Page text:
Boston — Even as the current battle over the Falkland Islands rivets world attention, problems facing US island territories continue largely unnoticed.
While no Falklands-type crises loom in these far-flung areas -- scattered from the US Virgin Islands in the Caribbean to the Palau Islands just east of the Philippines -- all is not quiet either.
Three issues, especially, are rumbling with increasing intensity:
* The antinuclear movement. In the South Pacific, it is gathering so much steam that former US Ambassador to Fiji William Bodde Jr. has called it ''the most potentially disruptive development for US relations with the South Pacific.''
* New federalism. President Reagan's plan would shift several federally administered programs onto the islands, whose economies might or might not be able to shoulder the burden.
* The Caribbean Basin Initiative. One of President Reagan's major pieces of legislation, it is an attempt to use direct aid and targeted tax and trade benefits to pump an additional $350 million more into the lagging economies of Caribbean nations. While Congress wrangles with the foreign aid package, the US territories in the Caribbean are concerned that it will dull their own carefully built-up economic edge.
Virtually all US territories, including the Louisiana Purchase that is now the American South and the Northwest Territory that is now the Midwest, were originally kept for defense purposes. So it is with outlying areas, says says Senate Energy and Natural Resources counsel James Beirne. The military plays a key role, which makes the antinuclear movement all the more touchy.
At one extreme is Guam jockeying for more military facilities to replace the phasing down of the Polaris submarine program based there. On the other hand, the Constitution passed by the Palau Islands (Belau) in 1980 prohibits nuclear weapons.
According to Ched Myers, the North American representative of the Pacific Concerns Resource Center in Honolulu, nuclear-free groups are working closely with independence and environmental groups on Pacific Basin issues.
''We see (Palau) as a concrete model of where Pacific islands can go,'' says Mr. Myers. There, groups for democratic self-determination fused with the nuclear-free zone movement into the coalition working against passage of the Compact of Free Association. For 13 years, the US government has been negotiating to move the Trust Territory of the Pacific Islands from US custodianship under the United Nations to Free Association status.
Although the move is supposed to allow for more self-government, the antinuclear coalition opposes it because the US would maintain exclusive military rights. When government negotiations are completed, it will be voted on by the three Micronesian legislatures.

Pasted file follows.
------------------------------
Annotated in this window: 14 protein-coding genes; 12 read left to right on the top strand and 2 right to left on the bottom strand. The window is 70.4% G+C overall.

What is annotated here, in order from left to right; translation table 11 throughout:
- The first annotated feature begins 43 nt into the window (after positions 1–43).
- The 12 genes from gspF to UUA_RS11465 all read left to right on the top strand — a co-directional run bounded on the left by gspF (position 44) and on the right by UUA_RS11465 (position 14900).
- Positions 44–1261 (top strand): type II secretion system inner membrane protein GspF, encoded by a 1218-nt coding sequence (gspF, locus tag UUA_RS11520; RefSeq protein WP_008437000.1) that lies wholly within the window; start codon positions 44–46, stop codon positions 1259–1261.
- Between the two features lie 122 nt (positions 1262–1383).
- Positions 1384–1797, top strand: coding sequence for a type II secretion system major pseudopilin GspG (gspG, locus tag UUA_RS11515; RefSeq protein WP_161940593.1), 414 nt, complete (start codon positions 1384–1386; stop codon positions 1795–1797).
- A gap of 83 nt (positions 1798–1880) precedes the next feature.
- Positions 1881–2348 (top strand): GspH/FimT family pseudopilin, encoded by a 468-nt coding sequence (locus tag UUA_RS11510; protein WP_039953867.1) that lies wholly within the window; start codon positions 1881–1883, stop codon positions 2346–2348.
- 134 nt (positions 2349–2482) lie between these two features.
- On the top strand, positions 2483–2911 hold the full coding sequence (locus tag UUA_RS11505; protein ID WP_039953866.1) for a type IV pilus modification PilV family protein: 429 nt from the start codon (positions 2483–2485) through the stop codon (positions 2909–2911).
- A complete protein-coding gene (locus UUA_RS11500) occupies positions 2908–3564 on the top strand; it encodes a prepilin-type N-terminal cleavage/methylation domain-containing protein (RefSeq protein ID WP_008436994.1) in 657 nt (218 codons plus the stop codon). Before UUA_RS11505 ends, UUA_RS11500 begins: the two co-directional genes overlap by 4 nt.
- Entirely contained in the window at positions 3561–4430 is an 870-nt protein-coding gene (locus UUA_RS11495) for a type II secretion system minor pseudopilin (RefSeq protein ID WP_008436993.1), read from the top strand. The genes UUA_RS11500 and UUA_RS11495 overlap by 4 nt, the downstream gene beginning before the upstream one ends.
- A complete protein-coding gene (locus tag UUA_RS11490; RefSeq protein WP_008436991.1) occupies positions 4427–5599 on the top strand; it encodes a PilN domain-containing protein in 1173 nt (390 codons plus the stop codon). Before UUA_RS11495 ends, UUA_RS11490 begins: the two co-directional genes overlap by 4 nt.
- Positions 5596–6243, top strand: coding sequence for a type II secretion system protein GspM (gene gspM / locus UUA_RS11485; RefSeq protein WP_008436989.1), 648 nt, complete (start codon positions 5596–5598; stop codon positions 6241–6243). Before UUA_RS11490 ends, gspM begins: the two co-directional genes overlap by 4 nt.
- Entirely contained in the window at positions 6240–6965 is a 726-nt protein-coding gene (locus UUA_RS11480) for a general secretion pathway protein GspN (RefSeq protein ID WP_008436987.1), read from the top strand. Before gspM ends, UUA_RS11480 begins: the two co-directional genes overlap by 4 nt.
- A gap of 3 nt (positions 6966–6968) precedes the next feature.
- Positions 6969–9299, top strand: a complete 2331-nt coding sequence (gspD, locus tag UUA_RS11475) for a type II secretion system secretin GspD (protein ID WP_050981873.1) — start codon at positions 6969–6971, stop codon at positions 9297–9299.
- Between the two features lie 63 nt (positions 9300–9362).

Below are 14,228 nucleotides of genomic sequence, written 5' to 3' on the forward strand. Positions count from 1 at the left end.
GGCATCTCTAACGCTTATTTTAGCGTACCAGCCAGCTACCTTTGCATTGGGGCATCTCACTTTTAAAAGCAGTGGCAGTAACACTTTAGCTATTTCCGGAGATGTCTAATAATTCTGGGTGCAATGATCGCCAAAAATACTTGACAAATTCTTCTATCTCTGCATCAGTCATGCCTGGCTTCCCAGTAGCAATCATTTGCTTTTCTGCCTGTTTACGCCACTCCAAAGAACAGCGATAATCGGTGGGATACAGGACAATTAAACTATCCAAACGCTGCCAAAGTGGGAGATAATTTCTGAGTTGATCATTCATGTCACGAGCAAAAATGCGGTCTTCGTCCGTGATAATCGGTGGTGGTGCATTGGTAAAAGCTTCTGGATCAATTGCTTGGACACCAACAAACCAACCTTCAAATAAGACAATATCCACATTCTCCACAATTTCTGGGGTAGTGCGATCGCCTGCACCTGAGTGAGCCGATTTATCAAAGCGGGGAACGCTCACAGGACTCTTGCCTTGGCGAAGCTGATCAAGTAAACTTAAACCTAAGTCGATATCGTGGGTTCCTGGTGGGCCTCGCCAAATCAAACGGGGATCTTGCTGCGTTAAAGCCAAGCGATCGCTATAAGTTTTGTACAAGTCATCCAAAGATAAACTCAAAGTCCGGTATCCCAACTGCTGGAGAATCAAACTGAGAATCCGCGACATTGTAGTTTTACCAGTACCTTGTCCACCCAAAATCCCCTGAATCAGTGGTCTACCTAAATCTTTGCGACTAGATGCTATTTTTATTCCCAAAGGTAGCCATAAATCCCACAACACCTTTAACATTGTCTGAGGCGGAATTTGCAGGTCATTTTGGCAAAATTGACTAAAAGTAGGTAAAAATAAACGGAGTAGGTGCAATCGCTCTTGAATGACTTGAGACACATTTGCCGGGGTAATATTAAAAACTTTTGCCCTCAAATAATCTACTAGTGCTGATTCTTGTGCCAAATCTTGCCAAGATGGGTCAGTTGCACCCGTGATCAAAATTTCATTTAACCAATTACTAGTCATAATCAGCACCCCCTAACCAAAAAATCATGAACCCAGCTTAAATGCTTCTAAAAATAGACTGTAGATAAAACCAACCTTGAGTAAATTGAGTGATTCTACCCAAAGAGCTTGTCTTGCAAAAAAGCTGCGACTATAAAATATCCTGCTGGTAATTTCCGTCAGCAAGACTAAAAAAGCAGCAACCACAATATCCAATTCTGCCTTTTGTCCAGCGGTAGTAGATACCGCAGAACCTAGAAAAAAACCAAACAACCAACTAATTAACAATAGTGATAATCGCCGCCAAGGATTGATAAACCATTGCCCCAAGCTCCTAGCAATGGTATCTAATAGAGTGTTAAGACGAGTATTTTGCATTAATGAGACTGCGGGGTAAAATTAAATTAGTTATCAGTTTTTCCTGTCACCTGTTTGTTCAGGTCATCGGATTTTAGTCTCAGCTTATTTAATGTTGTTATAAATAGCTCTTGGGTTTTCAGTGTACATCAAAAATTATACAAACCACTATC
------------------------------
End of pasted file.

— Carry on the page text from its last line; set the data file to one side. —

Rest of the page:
''If the compact doesn't pass, it will provoke a crisis that will make the critical issues clear,'' Myers says. ''It's bigger than just 'get rid of the nukes.' It's a question of the political integrity of the Pacific Basin'' -- whether local governments or the United States really controls the area.
It's also a question of providing ''depth'' for the US maritime defense strategy, says Gil Slonim, a former US Navy strategic planner. The territories provide back-up bases, port facilities, supplies and repair stops for the Pacific fleets.
Because of the geopolitical isolation of the Pacific, industrial nations see it as an easy place to dump the nuclear waste that is a politically messy at home, Myers says. It becomes oceanic pollution for the people who depend the most on the ocean, he says, and the islanders see themselves left with other nations' sticky problems.
Islanders are also concerned with the potential impact of some of President Reagan's policies.
His new federalism, for example, could have a wrenching effect on the economies of the territories, which have come to lean more heavily than most states on the federal government, Mr. Beirne says. Many details would have to be worked out.
For example, a Guam delegation of businessmen, which visited the President in April, was doubtful the island needed to meet requirements of the Clean Air Act. Roger Stillwell, a staffer for Guam Congressional representative Antoia Borja Won Pat said it would cost $20 million for Guam businesses to install highly sophisticated scrubbers that would purify smokestack belch. But in Guam, the trade winds blow any smoke out to 1,500 miles of Philippine Sea.
The delegation's visit did elicit promises from the administration for new legislation easing the burden on territories.
But the territories are targeted for budget cuts along with almost everybody else. The Reagan administration says the savings will be in more efficient bureaucracy.
For instance, the administration wants to consolidate all territory food stamp, school lunch, and Aid to Families with Dependent Children payments into one territorial nutrition block grant to be administered at the local instead of the national level. The proposed grant is $869 million, compared with 1981 nutrition assistance of $968 million.
Proposed budget cutbacks spurred the banding together last fall of Washington representatives of the territories into the Territorial Caucus. ''(The federal government) will pick up the slack because we're responsible for the territories ,'' Beirne says. ''We're going back to where we used to be. Whether that will be done cleanly and without dislocation, I don't know.''